'I thought I must have done something good in a past life'
Friday 14 January 2005
Andrew Strauss last night provided part of the explanation for his extraordinary run of form. "When I kept playing and missing Shaun Pollock I kept thinking I must have done something good in a past life or something," he said after accruing his fifth and perhaps most handsome century in an international career which has so far spanned only 11 Test matches.
"It's important to ride the wave as long as possible. We all know what it's like when you're in bad form and you don't know when your next run is coming from." Divine intervention or not, Strauss exhibited a quality which can be as important in big-time batting as magnificent strokeplay.
Pollock was intermittently extremely dangerous early on and came close to the England opener's edge at least four times. But Strauss refused to be embarrassed out.
He clearly enjoyed his long stand with Robert Key and his partner's droll humour. They put on 182 yesterday.
"I enjoy batting with Rob and we know each other well from our time at the National Academy. He's just pretty miserable out there to be honest, always moaning about things like there not being enough sun or whatever, but he's fun to bat with."
Strauss exonerated his partner for the confusion when he was on 95 and was almost run out as Key turned one backward of square and Strauss set off for a run. "All sorts of things are going on in your mind when you're in the nineties."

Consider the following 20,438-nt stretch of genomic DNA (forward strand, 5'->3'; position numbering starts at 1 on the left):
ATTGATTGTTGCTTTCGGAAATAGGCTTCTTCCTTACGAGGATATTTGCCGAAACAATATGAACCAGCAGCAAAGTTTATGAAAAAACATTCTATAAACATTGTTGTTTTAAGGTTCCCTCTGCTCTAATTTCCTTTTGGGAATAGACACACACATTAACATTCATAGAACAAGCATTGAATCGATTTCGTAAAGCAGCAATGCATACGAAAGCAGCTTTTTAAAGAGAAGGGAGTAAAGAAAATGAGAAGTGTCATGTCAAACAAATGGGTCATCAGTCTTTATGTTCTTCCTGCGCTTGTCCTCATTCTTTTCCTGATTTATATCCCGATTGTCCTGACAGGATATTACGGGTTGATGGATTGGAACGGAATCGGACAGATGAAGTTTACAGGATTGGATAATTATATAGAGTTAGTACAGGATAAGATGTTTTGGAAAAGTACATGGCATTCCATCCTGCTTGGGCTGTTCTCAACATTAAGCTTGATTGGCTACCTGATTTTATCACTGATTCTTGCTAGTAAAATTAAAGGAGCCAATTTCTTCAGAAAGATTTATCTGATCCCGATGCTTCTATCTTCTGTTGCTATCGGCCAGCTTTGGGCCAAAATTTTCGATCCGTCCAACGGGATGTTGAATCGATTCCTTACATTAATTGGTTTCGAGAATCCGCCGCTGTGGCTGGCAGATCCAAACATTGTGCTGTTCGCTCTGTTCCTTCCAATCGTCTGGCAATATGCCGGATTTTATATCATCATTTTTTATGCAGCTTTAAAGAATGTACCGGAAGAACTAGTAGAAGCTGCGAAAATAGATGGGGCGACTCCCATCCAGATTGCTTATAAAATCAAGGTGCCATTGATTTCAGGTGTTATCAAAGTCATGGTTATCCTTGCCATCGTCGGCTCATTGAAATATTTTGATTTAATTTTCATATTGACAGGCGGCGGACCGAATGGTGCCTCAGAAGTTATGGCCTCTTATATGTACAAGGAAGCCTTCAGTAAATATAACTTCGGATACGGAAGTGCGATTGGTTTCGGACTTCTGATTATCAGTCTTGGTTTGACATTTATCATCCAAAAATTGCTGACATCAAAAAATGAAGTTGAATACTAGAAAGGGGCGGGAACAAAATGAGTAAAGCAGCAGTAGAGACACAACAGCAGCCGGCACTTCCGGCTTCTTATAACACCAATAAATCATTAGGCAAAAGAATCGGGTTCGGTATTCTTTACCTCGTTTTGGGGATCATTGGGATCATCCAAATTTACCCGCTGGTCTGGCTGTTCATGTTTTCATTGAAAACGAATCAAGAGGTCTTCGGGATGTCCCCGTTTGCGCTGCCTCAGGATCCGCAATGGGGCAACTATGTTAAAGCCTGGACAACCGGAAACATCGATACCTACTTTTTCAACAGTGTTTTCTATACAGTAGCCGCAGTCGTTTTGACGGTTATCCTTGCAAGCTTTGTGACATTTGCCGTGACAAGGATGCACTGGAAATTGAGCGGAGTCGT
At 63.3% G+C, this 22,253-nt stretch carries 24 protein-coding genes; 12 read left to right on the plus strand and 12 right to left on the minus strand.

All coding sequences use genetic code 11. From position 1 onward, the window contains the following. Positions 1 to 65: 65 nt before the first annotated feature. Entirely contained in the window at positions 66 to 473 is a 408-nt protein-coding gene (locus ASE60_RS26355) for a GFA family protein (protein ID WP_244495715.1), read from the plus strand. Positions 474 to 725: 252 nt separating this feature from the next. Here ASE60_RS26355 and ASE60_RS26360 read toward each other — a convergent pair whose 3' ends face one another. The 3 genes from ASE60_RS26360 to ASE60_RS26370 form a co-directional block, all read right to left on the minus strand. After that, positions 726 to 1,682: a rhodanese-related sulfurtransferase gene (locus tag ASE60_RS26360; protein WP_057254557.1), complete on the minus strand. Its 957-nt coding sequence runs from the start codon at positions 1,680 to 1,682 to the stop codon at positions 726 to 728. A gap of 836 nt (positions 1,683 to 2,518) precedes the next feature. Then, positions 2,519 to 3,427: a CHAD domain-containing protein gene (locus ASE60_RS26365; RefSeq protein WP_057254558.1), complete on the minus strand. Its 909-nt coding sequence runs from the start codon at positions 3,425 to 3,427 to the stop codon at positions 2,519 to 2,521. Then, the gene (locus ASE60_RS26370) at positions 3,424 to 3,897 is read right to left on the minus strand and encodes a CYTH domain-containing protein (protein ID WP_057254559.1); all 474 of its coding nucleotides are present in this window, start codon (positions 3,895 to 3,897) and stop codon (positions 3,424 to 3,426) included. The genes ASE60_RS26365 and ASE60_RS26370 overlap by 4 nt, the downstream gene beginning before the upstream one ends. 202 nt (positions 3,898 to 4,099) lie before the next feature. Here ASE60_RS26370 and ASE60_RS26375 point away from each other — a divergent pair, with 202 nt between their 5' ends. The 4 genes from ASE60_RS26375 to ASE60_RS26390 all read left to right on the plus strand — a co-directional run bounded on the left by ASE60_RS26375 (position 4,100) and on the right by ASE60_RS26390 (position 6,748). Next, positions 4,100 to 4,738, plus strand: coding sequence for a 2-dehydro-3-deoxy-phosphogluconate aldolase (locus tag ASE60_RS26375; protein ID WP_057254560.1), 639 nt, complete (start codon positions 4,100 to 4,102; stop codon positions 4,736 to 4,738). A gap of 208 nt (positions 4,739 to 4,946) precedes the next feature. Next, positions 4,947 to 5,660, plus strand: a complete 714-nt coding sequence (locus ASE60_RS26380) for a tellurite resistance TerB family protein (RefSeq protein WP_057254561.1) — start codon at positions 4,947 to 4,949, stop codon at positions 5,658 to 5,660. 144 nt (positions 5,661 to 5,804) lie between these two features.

Strauss considered it to be England's day, although they lost two late wickets, including his to the second new ball.
"You change your mode of batting from old ball to the new ball and I was guilty of getting out at a bad time. It was disappointing to lose Graham Thorpe as well but we've still had a pretty good day and would have settled for that at the start."
As for the home side, they had their own method for working their way back into the match with England dominating proceedings at 227 for 1. At tea, the South Africa coach, Ray Jennings, said that he and captain Graeme Smith decided he fast bowler Makhaya Ntini had been a little dull all day and plunged him in the ice bath. "That made him mad," Jennings said. Ntini dismissed responded by dismissing Key and Thorpe.
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